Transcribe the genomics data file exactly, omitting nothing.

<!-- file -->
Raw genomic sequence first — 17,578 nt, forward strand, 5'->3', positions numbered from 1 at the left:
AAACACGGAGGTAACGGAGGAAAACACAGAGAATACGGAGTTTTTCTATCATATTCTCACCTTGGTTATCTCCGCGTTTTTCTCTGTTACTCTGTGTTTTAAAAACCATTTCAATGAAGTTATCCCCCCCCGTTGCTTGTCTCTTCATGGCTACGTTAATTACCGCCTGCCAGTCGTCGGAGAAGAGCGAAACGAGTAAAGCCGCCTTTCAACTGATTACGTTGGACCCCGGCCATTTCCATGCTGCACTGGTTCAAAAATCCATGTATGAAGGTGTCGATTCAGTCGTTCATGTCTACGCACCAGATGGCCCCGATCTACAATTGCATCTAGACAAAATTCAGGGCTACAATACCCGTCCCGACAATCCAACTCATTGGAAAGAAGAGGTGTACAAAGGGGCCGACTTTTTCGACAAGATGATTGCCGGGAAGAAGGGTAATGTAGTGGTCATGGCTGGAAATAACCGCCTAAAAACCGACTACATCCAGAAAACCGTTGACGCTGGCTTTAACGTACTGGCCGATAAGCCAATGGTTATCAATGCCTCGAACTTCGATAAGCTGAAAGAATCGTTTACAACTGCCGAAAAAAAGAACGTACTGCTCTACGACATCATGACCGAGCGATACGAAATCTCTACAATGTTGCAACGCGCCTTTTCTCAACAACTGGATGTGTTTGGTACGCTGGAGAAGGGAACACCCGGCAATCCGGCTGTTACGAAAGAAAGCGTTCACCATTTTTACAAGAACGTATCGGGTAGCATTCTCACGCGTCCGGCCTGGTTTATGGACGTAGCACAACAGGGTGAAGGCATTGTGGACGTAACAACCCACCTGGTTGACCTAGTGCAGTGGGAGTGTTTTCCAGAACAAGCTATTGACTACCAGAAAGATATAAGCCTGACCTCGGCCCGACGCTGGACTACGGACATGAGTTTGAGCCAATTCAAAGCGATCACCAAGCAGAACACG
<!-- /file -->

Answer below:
Raw genomic sequence first — 17,578 nt, forward strand, 5'->3', positions numbered from 1 at the left:
AAACACGGAGGTAACGGAGGAAAACACAGAGAATACGGAGTTTTTCTATCATATTCTCACCTTGGTTATCTCCGCGTTTTTCTCTGTTACTCTGTGTTTTAAAAACCATTTCAATGAAGTTATCCCCCCCCGTTGCTTGTCTCTTCATGGCTACGTTAATTACCGCCTGCCAGTCGTCGGAGAAGAGCGAAACGAGTAAAGCCGCCTTTCAACTGATTACGTTGGACCCCGGCCATTTCCATGCTGCACTGGTTCAAAAATCCATGTATGAAGGTGTCGATTCAGTCGTTCATGTCTACGCACCAGATGGCCCCGATCTACAATTGCATCTAGACAAAATTCAGGGCTACAATACCCGTCCCGACAATCCAACTCATTGGAAAGAAGAGGTGTACAAAGGGGCCGACTTTTTCGACAAGATGATTGCCGGGAAGAAGGGTAATGTAGTGGTCATGGCTGGAAATAACCGCCTAAAAACCGACTACATCCAGAAAACCGTTGACGCTGGCTTTAACGTACTGGCCGATAAGCCAATGGTTATCAATGCCTCGAACTTCGATAAGCTGAAAGAATCGTTTACAACTGCCGAAAAAAAGAACGTACTGCTCTACGACATCATGACCGAGCGATACGAAATCTCTACAATGTTGCAACGCGCCTTTTCTCAACAACTGGATGTGTTTGGTACGCTGGAGAAGGGAACACCCGGCAATCCGGCTGTTACGAAAGAAAGCGTTCACCATTTTTACAAGAACGTATCGGGTAGCATTCTCACGCGTCCGGCCTGGTTTATGGACGTAGCACAACAGGGTGAAGGCATTGTGGACGTAACAACCCACCTGGTTGACCTAGTGCAGTGGGAGTGTTTTCCAGAACAAGCTATTGACTACCAGAAAGATATAAGCCTGACCTCGGCCCGACGCTGGACTACGGACATGAGTTTGAGCCAATTCAAAGCGATCACCAAGCAGAACACG